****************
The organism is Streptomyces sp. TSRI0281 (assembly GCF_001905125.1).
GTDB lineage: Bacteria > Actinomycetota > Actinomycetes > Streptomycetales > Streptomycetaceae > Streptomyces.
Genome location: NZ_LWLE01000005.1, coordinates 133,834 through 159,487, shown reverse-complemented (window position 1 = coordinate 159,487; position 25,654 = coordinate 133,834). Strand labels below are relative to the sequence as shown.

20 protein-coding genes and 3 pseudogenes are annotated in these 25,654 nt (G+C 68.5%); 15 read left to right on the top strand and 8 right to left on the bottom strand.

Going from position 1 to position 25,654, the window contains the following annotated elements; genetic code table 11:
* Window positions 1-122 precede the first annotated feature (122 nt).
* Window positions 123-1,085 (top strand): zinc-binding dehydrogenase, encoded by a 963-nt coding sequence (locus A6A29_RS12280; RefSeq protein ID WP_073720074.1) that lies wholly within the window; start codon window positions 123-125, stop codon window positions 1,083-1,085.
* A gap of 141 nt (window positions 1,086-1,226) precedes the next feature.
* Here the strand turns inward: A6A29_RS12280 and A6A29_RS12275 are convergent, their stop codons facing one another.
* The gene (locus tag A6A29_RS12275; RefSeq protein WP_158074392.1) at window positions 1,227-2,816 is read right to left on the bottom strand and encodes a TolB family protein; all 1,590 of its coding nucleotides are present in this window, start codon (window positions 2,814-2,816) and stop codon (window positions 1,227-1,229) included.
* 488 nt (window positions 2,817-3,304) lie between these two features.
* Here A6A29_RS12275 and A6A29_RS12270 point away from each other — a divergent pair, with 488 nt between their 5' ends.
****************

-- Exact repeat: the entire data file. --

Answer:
The organism is Streptomyces sp. TSRI0281 (assembly GCF_001905125.1).
GTDB lineage: Bacteria > Actinomycetota > Actinomycetes > Streptomycetales > Streptomycetaceae > Streptomyces.
Genome location: NZ_LWLE01000005.1, coordinates 133,834 through 159,487, shown reverse-complemented (window position 1 = coordinate 159,487; position 25,654 = coordinate 133,834). Strand labels below are relative to the sequence as shown.

20 protein-coding genes and 3 pseudogenes are annotated in these 25,654 nt (G+C 68.5%); 15 read left to right on the top strand and 8 right to left on the bottom strand.

Going from position 1 to position 25,654, the window contains the following annotated elements; genetic code table 11:
* Window positions 1-122 precede the first annotated feature (122 nt).
* Window positions 123-1,085 (top strand): zinc-binding dehydrogenase, encoded by a 963-nt coding sequence (locus A6A29_RS12280; RefSeq protein ID WP_073720074.1) that lies wholly within the window; start codon window positions 123-125, stop codon window positions 1,083-1,085.
* A gap of 141 nt (window positions 1,086-1,226) precedes the next feature.
* Here the strand turns inward: A6A29_RS12280 and A6A29_RS12275 are convergent, their stop codons facing one another.
* The gene (locus tag A6A29_RS12275; RefSeq protein WP_158074392.1) at window positions 1,227-2,816 is read right to left on the bottom strand and encodes a TolB family protein; all 1,590 of its coding nucleotides are present in this window, start codon (window positions 2,814-2,816) and stop codon (window positions 1,227-1,229) included.
* 488 nt (window positions 2,817-3,304) lie between these two features.
* Here A6A29_RS12275 and A6A29_RS12270 point away from each other — a divergent pair, with 488 nt between their 5' ends.